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“My Body is in Prison, Not my Mind”

During my childhood, I often heard the name of the city Adana and, when I was around eleven years old, I finally visited it. There, my eyes caught sight of the novel They Died Bowed Down in a bookstore. I immediately bought it, spending all the money that I had in my pocket. The book spoke about injustices, and its warm narrative deeply influenced me. Later, I would eagerly watch many films by the author of this novel, experiencing the same warmth.

Later, in the mid-1970s, I was a student at a Boarding Teacher High School in the Dağkapı neighborhood in Diyarbakır. It was a time when conservative forces held power in Turkey, and the ruling Nationalist Front (MC*) government, which included the MHP* party, aimed to place its supporters in teacher training schools where they would attack Kurdish and leftist students daily. I remember spending many nights at the coffee shops around the school. To momentarily forget this situation, we would often go to the cinema.

The film Arkadaş had just been released and so one weekend afternoon, I went to see it. I had seen some of Yılmaz Güney’s films before, but this one had a special impact on me. I discovered a courageous and truth-speaking protagonist with a slender figure from whom I had much to learn about resisting and standing up to the fascist pressures at school. With the strength I gained from the film, I started resisting these pressures, at least for a while. It didn't last long, and I was exiled to Balıkesir in western Turkey.

Later, I arrived in Germany before the military coup on September 12, 1980. After the junta, there wasn't a day when I didn't hear news of a friend being captured or killed in Turkey, as the military brutally attacking Kurdish freedom movement members and leftists with all its might. They were intervening in all aspects of life.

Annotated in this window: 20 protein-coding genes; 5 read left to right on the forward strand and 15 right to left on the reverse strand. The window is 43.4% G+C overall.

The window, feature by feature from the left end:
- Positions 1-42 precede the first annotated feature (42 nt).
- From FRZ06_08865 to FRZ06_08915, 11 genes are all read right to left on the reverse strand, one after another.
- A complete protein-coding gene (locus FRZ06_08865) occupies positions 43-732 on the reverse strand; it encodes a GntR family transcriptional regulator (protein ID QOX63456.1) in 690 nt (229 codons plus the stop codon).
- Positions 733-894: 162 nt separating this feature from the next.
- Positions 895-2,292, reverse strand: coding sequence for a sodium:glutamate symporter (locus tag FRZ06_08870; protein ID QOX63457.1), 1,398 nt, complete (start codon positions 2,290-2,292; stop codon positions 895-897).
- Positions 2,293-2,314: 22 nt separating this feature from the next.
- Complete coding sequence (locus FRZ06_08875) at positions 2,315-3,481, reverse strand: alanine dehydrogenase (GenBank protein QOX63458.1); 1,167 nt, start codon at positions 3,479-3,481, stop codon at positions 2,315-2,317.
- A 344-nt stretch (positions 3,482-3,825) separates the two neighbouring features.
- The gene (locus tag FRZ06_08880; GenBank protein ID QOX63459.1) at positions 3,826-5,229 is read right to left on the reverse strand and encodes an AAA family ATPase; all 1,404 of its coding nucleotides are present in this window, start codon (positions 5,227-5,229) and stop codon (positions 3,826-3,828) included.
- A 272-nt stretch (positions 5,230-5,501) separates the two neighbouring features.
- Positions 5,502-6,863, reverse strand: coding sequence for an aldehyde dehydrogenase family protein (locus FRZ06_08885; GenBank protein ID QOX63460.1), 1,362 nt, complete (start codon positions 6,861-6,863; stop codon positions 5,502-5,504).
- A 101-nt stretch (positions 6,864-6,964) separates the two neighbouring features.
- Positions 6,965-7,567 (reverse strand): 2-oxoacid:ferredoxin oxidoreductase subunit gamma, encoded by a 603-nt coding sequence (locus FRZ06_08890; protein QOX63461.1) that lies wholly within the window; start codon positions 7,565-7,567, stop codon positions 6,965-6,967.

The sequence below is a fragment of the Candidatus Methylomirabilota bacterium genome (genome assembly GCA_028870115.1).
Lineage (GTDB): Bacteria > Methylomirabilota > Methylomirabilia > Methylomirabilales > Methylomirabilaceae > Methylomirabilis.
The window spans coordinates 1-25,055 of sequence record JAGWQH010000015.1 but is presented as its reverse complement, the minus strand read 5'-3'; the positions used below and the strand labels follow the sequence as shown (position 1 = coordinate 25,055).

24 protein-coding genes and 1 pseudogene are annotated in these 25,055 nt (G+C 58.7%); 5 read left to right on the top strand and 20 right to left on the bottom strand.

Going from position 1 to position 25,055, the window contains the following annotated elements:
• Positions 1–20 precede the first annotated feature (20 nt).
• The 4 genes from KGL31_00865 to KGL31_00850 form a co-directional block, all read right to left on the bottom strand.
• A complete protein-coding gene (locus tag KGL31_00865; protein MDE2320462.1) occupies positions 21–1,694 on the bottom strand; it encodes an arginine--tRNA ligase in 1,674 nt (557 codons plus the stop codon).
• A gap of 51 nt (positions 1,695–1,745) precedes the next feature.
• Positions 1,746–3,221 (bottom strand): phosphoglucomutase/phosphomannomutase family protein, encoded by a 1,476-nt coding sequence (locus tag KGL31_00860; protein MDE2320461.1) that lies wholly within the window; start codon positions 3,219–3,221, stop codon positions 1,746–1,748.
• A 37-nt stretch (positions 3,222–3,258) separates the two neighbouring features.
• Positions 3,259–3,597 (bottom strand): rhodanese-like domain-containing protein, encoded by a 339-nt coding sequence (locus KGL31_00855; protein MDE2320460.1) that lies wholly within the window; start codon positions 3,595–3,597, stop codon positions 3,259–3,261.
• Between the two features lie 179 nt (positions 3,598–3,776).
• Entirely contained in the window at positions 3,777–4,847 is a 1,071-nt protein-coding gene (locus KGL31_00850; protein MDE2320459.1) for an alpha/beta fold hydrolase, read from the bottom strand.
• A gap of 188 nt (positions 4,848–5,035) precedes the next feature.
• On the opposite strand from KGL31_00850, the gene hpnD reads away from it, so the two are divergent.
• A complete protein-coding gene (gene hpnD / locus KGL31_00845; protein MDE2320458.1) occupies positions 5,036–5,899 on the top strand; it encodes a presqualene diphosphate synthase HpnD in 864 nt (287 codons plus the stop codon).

In exile, we monitored the situation in Turkey from afar. Those were very dark years. Blood was being shed on the streets and in the dungeons of my country. Our means of solidarity were limited. Many in exile didn't speak the language of the country they lived in and faced difficulties in resolving their personal problems.

Suddenly, news spread that Yılmaz Güney had escaped from prison and from Turkey altogether. How could this be? How had he managed to break through the prison gate with his slender figure? How had he managed to leave Turkey under strict military control?

These questions nagged at me. Apparently, the power of the dictatorship wasn't enough to control everything. There wasn't a day when the Turkish media didn't publish a lie about Güney's escape. At the time, I was a subscriber to the alternative left-wing newspaper Taz (die Tageszeitung). My days always started with it, and one morning, I opened the paper to find a whole page dedicated to Güney and his success in Cannes. At that moment, Güney's letter to his wife Fatoş while incarcerated came to mind: "My body is in prison, not my mind. We will make films that will be talked about all over the world."